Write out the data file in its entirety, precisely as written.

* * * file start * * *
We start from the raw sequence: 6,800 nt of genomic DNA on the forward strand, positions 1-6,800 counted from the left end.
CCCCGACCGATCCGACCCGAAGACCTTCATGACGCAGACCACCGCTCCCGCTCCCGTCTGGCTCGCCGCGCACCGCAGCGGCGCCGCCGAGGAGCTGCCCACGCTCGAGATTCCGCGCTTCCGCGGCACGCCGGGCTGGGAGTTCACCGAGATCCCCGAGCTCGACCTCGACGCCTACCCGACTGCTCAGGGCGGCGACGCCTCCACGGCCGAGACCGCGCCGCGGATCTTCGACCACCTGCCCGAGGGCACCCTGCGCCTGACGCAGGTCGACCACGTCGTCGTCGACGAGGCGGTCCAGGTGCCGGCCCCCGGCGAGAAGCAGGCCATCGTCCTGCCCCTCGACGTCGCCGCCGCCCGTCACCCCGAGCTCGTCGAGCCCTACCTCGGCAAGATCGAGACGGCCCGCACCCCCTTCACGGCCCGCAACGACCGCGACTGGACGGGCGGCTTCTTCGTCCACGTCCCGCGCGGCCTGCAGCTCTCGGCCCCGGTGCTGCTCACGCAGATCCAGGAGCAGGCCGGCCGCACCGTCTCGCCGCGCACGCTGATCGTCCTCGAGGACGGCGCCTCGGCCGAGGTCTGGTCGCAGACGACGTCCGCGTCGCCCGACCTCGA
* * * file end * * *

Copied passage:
We start from the raw sequence: 6,800 nt of genomic DNA on the forward strand, positions 1-6,800 counted from the left end.
CCCCGACCGATCCGACCCGAAGACCTTCATGACGCAGACCACCGCTCCCGCTCCCGTCTGGCTCGCCGCGCACCGCAGCGGCGCCGCCGAGGAGCTGCCCACGCTCGAGATTCCGCGCTTCCGCGGCACGCCGGGCTGGGAGTTCACCGAGATCCCCGAGCTCGACCTCGACGCCTACCCGACTGCTCAGGGCGGCGACGCCTCCACGGCCGAGACCGCGCCGCGGATCTTCGACCACCTGCCCGAGGGCACCCTGCGCCTGACGCAGGTCGACCACGTCGTCGTCGACGAGGCGGTCCAGGTGCCGGCCCCCGGCGAGAAGCAGGCCATCGTCCTGCCCCTCGACGTCGCCGCCGCCCGTCACCCCGAGCTCGTCGAGCCCTACCTCGGCAAGATCGAGACGGCCCGCACCCCCTTCACGGCCCGCAACGACCGCGACTGGACGGGCGGCTTCTTCGTCCACGTCCCGCGCGGCCTGCAGCTCTCGGCCCCGGTGCTGCTCACGCAGATCCAGGAGCAGGCCGGCCGCACCGTCTCGCCGCGCACGCTGATCGTCCTCGAGGACGGCGCCTCGGCCGAGGTCTGGTCGCAGACGACGTCCGCGTCGCCCGACCTCGA